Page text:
Eclipse Viewing in Dallas

By Aharon Reich

Image of giraffe at Dallas Zoo. (

When I first learned several months ago about the upcoming eclipse, I researched where it could be best viewed in the continental United States, and I zeroed in on Texas and Vermont. I immediately checked the flights to those locations, and I saw that all flights to Vermont were booked solid. I guess others had the same idea, so I had to take the longer flight from New York to Dallas, Texas, to have the best chance of seeing the eclipse. I also saw that the weather in Texas this time of year is historically clear, so that was a good sign for a clear viewing.

I purchased the flight using points so that if the weather was predicted to prevent viewing, I could cancel the flight without losing any money.

My flight to Dallas was uneventful, and I knew that I would have to take public transportation once I arrived there, since all rental agencies were out of cars as well. I was pleasantly surprised to find the train system in Dallas to be refreshingly comfortable. Perhaps New York City can learn something from them.

I planned to view the clipse in the zoo, since I was curious to see how the animals would react to it. When I disembarked at the station nearby, I saw that the sky was cloudy, and I felt a bit of a letdown. Upon entering the zoo, I was handed a pair of protective glasses, and I made a remark that I do not think we will need them since it was quite overcast.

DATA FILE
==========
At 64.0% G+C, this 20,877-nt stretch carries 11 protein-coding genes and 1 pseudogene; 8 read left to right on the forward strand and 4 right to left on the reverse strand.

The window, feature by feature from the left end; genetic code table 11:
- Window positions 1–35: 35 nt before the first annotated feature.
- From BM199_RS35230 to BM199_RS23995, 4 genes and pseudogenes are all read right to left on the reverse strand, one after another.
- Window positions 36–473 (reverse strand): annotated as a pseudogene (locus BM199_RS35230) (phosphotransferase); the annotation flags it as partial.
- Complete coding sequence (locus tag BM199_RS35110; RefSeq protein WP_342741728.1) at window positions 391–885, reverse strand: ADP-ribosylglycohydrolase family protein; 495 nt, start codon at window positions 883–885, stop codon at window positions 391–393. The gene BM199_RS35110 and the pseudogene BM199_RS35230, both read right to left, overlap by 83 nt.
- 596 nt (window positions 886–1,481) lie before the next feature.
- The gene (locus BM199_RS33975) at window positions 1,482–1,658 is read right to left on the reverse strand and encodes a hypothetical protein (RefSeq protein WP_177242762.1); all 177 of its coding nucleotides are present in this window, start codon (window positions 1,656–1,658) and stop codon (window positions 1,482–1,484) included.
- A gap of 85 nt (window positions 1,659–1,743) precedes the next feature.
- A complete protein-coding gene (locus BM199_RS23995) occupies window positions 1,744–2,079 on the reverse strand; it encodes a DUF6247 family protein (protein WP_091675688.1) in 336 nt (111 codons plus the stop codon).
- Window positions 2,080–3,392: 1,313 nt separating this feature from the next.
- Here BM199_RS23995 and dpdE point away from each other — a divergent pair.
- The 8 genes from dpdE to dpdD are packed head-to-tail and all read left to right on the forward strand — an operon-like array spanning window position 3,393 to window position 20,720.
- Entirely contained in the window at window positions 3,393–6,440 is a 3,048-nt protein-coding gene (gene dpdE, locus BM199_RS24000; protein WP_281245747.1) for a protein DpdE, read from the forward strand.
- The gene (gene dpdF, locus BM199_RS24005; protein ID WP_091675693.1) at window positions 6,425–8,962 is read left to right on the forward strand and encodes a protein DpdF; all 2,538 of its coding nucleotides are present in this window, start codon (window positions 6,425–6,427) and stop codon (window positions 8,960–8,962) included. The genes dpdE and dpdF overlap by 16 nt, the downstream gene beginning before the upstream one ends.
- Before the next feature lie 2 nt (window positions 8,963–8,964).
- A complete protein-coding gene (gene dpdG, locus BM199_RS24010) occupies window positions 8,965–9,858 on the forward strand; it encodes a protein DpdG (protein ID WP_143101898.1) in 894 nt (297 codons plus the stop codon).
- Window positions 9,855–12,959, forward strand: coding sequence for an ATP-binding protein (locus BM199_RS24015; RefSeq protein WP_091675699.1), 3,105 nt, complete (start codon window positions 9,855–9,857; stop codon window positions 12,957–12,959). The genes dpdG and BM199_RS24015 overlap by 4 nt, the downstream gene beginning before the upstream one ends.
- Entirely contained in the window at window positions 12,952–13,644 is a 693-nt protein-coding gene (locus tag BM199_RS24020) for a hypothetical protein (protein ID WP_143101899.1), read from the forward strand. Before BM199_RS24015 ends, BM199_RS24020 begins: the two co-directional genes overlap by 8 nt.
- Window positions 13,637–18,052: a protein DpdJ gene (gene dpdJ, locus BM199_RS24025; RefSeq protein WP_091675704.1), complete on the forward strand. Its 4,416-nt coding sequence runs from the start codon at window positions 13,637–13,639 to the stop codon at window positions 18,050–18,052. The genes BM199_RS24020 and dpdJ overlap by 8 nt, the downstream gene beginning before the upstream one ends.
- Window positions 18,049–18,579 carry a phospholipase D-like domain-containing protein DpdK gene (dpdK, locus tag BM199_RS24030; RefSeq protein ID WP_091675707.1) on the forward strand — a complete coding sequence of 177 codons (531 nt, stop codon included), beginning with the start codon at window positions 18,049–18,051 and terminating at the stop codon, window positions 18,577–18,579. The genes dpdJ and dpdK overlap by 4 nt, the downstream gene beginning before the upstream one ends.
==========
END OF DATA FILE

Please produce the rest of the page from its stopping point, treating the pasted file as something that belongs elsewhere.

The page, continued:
“Don’t worry, it will clear up in time,” the zoo employee said. Somehow, I felt like I was in shul on a Motzaei Shabbos waiting to recite kiddush levanah and waiting for the clouds to part. Lo and behold, just a few minutes before the scheduled eclipse the clouds parted, and a feeling of excitement filled the many people gathered for the anticipated eclipse.

Right on schedule, the sky dimmed and became completely dark. All who gathered got a perfect view of the moon covering the sun, the corona, and then the sun once again appearing after the moon passed. During the darkness, I could hear the zebras and giraffes making considerable noise. It sounded like they were confused and frightened by the sudden disappearance of the sun.

The seventeen hour round trip came to an end when I landed in New York City late Monday evening. The experience will remain with me for a lifetime, especially since the next visible eclipse in the continental United States, scheduled for 2044, will only be visible in North and South Dakota. Seeing first hand such niflaos haBorei was an incredible experience.

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